Between April 28 and Tuesday, the number of COVID-19 cases in Rio Arriba County rose dramatically, by more than 70 percent.
By April 28, 14 County residents had tested positive. By Tuesday evening, 24 people had tested positive. The number of confirmed cases rose rapidly over the weekend: by four on Friday, four on Saturday and two on Sunday.
Fourteen women and 10 men have tested positive, according to the New Mexico Department of Health website.
Two people between the ages of 0 and 9 tested positive, two between the ages of 20 and 29, one between the ages of 30 and 39, four between the ages of 40 and 49, two between the ages of 50 and 59, six between the ages of 60 and 69, six between the ages of 70 and 79 and one between the ages of 80 and 89.
The rise in cases represents a change in the rate of growth of confirmed cases: prior to this week, the confirmed cases had rarely risen by more than two in a day. Many days the number did not rise at all.
The County issued a press release Monday requesting that all residents wear masks in public and limit outings to essential needs.
“Right now we’re seeing Walmart and Lowe’s filling over with people,” County Fire Marshal Alfredo Montoya stated in the release. “It’s a concern. The Department of Health estimates for every positive test, up to three are positive without knowing it.”
It states that there has been a rise in cases in places where people are not wearing masks and that New Mexico public health officials believe social distancing and mask-wearing to be the most effective means of mitigating the devastating impacts of the pandemic.
“We are not out of the woods yet,” said Health and Human Services Director Lauren Reichelt. “Social distance.”
The increase in the number of confirmed cases may be connected to the fact that between this week and last, the number of tests administered at Española Hospital doubled––last week Hospital staff administered 112 tests, while this week they administered 220, Hospital Chief Executive Brenda Romero said Tuesday.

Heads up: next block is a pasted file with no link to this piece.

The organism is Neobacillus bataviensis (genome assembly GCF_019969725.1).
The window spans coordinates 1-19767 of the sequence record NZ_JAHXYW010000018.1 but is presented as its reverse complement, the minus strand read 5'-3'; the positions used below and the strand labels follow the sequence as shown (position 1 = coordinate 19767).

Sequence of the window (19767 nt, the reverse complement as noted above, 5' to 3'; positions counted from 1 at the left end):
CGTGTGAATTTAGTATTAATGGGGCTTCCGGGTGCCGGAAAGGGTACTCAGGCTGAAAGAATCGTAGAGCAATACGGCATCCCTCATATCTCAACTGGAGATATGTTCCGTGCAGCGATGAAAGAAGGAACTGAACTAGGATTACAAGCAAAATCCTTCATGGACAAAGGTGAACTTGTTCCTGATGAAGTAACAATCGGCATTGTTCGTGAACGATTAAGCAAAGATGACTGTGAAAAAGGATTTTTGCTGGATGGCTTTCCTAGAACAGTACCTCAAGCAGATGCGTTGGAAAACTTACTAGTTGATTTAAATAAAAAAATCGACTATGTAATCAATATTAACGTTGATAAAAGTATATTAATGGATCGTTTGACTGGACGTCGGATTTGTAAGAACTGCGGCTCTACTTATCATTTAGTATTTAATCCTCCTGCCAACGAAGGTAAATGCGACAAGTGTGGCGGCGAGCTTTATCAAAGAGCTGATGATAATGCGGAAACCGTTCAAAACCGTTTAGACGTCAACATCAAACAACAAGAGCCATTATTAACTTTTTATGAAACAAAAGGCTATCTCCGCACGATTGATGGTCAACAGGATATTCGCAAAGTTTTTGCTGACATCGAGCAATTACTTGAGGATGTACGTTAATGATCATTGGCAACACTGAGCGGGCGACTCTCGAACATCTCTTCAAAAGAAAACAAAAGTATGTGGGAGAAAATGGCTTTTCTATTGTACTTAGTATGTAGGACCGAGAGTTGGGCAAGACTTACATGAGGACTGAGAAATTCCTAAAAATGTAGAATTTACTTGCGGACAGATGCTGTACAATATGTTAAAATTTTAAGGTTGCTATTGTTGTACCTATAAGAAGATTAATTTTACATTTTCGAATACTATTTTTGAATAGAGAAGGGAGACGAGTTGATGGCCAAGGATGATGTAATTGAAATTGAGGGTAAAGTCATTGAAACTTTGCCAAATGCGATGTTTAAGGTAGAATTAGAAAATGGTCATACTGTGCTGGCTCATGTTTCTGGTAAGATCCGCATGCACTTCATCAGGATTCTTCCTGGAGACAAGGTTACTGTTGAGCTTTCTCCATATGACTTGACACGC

Or there may simply be more cases of COVID-19 in the County this week.
Romero said the Hospital is finally able to process tests on-site at a branch of TriCore Reference Laboratories, rather than having to send the test kits to a laboratory in Albuquerque.
The Hospital has had access to as many tests as patients who meet the state’s testing criteria have needed and will continue to have access from the state and from Presbyterian in Albuquerque, she said.
Testing is also occurring at the County Health Commons. As of Tuesday evening, 1,261 County residents had been tested in the entire County.
No hospital staff or inmates at the Tierra Amarilla Detention Center have tested positive after being tested at the hospital, Romero said, to the best of her knowledge––though because of medical privacy laws, physicians might not share with her information about whether inmates have tested positive.
Hospital officials have organized hospital staff into cohorts. If members of one cohort catch the virus, another team can take their place.
The Hospital is following standards from the federal Centers for Disease Control and Protection regarding personal protective equipment for staff, she said. Everyone in the hospital is wearing masks and frequently sanitizing their hands and areas within the Hospital.
Elective surgeries, following Gov. Michelle Lujan Grisham’s March 25 order, have been postponed at the Hospital, which has reduced the institution’s work by 70 percent, Romero said.
The Hospital is also seeing a 50 percent decline in the number of people attending the emergency room.
Despite the significant drop in revenue following these reductions, the Hospital is not laying any staff off or cutting hours, she said. Hospital employees are not receiving hazard pay, however.
Romero expressed worry that people who need care might not be attending the Hospital and said County residents should still go to the Hospital in an emergency and can also receive routine care there.
Through telephone and video appointments, primary care providers are visiting with patients, and if need be, they will ask the patients to come in for in-person examinations.
Call 505-367-0340 to set up a non-emergency appointment.
“We’re concerned that people might be waiting too long or waiting on things they don’t need to wait on,” Romero said. “We want to remind the community that we’re here to care for them, that it’s safe to come access care.”